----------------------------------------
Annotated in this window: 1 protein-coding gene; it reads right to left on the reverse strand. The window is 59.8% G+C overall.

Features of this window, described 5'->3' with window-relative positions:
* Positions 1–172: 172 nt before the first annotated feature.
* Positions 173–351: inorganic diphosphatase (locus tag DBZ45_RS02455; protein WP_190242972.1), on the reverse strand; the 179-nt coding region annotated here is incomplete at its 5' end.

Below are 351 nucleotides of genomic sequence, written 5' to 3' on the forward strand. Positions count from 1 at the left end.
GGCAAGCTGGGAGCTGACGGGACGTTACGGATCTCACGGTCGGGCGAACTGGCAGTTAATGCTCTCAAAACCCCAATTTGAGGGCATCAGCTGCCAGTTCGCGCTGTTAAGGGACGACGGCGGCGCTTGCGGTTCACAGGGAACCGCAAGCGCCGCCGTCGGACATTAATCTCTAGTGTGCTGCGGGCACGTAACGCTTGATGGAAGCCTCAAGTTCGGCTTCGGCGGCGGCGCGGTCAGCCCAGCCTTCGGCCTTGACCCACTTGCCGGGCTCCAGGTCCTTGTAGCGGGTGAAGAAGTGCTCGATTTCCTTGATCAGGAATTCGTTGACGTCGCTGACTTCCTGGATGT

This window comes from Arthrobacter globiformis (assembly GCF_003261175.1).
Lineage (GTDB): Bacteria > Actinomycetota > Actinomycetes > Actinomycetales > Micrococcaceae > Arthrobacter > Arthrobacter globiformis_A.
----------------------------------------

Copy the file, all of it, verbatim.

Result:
Annotated in this window: 1 protein-coding gene; it reads right to left on the reverse strand. The window is 59.8% G+C overall.

Features of this window, described 5'->3' with window-relative positions:
* Positions 1–172: 172 nt before the first annotated feature.
* Positions 173–351: inorganic diphosphatase (locus tag DBZ45_RS02455; protein WP_190242972.1), on the reverse strand; the 179-nt coding region annotated here is incomplete at its 5' end.

Below are 351 nucleotides of genomic sequence, written 5' to 3' on the forward strand. Positions count from 1 at the left end.
GGCAAGCTGGGAGCTGACGGGACGTTACGGATCTCACGGTCGGGCGAACTGGCAGTTAATGCTCTCAAAACCCCAATTTGAGGGCATCAGCTGCCAGTTCGCGCTGTTAAGGGACGACGGCGGCGCTTGCGGTTCACAGGGAACCGCAAGCGCCGCCGTCGGACATTAATCTCTAGTGTGCTGCGGGCACGTAACGCTTGATGGAAGCCTCAAGTTCGGCTTCGGCGGCGGCGCGGTCAGCCCAGCCTTCGGCCTTGACCCACTTGCCGGGCTCCAGGTCCTTGTAGCGGGTGAAGAAGTGCTCGATTTCCTTGATCAGGAATTCGTTGACGTCGCTGACTTCCTGGATGT

This window comes from Arthrobacter globiformis (assembly GCF_003261175.1).
Lineage (GTDB): Bacteria > Actinomycetota > Actinomycetes > Actinomycetales > Micrococcaceae > Arthrobacter > Arthrobacter globiformis_A.